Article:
Marble

By: Joey Lewitin

Marble is a kind of limestone that has undergone a proces which has made the structure of the rock more solid, making it able to withstand a high polish. It is generally formed when limestone is faced with extremes of pressure or temperature that cause it to undergo a process known as metamorphism. When this occurs the structure of the limestone becomes crystal in nature, taking the shape of calcite or dolomite. These two substances are the main materials in marble. The result is a stronger, highly publishable stone, with unique colored characteristics. These colors are often copied in book binding in a technique known as marbling.
The different colors that marble can have occur when impurities get caught in the structure of the marble during formation.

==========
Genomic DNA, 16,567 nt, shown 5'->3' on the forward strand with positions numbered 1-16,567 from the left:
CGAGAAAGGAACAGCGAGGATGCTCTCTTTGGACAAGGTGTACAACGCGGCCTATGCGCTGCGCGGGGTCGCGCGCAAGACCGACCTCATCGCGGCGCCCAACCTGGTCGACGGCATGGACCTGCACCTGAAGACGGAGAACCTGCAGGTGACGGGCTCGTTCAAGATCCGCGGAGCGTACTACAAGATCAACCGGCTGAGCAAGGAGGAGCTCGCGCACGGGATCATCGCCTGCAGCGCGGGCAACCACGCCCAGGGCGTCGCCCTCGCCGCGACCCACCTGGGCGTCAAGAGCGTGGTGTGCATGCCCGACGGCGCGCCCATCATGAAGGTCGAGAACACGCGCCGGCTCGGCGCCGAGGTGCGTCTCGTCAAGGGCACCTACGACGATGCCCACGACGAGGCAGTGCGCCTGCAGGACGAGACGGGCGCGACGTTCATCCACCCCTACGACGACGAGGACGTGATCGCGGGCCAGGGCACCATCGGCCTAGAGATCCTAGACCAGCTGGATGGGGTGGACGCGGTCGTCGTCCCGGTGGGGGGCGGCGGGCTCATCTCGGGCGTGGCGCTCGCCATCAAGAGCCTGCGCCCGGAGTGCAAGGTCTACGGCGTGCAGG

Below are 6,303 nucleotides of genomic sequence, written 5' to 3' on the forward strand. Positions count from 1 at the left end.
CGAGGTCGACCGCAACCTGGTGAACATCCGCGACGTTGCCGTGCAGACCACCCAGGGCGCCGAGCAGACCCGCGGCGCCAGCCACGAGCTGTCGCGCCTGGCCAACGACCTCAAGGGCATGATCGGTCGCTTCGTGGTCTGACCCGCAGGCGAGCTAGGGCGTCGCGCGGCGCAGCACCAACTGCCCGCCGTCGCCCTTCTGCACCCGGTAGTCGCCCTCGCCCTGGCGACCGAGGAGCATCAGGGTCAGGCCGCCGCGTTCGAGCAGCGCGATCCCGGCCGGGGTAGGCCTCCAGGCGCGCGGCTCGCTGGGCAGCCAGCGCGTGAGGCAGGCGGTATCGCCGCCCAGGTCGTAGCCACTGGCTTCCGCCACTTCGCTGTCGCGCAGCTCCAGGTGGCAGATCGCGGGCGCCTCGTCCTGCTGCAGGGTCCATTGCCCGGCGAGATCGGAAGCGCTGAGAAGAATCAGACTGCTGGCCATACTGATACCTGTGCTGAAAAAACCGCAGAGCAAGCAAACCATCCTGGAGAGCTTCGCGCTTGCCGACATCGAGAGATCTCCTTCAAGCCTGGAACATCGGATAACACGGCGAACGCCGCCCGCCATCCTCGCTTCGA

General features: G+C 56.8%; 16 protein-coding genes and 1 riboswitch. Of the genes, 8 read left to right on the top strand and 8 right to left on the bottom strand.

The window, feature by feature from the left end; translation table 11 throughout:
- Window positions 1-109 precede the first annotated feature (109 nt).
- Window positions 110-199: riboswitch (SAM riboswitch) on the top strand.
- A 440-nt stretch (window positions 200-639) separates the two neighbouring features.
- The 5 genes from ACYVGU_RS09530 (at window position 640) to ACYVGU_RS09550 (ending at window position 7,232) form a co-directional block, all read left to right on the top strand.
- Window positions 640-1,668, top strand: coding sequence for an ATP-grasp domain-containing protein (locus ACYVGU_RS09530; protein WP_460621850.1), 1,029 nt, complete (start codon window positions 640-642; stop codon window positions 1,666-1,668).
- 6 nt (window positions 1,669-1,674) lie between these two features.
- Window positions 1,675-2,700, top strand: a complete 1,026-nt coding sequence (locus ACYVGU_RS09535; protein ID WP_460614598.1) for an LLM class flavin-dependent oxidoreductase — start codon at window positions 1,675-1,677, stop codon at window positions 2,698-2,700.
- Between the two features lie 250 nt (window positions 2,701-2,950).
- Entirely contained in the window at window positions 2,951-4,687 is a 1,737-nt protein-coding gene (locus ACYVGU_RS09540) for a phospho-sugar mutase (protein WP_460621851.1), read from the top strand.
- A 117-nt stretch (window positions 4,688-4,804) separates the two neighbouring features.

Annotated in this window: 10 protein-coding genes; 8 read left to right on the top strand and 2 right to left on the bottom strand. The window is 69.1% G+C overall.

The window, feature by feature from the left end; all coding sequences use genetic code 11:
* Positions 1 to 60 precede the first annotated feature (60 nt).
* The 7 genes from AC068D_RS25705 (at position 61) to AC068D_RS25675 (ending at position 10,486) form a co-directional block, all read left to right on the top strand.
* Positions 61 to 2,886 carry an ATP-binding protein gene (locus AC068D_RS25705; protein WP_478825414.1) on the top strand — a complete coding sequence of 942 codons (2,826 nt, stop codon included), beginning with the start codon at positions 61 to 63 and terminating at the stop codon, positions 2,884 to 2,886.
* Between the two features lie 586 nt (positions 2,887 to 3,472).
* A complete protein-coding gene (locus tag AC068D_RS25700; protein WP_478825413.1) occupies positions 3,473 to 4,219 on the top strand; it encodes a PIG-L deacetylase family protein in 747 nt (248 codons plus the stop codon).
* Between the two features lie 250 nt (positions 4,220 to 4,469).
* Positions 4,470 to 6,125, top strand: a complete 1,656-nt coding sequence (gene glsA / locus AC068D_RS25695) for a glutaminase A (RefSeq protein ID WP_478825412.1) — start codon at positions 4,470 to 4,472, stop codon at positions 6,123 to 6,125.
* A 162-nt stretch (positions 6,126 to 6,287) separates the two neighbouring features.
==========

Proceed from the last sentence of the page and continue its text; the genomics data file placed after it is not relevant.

These impurities such as carbon, or iron, or oxides, cause streaks to appear in the surface of the stone. The number of impurities possible and the nature of their form, means that each piece of marble is one of a kind.
The ancient Greeks and Romans both used marble expansively. The Greeks built many of their famous architectural masterpieces using Pentelic marble, and they carved many of the most famous statues in history from other Greek marbles. When the Roman Empire rose it conquered the Greek quarries, as well as many others. Marble is often heavily associated with the Hellenic and roman classical age of history.
Today marble is used in stone home furnishings, floors, counters, clocks, hot plates, tables, pillars, structural resurfacing, even bathroom applications. It can be found in millions of places in millions of applications around the world. Its style and versatility make it one of the ideal choices for building materials and structural supply.

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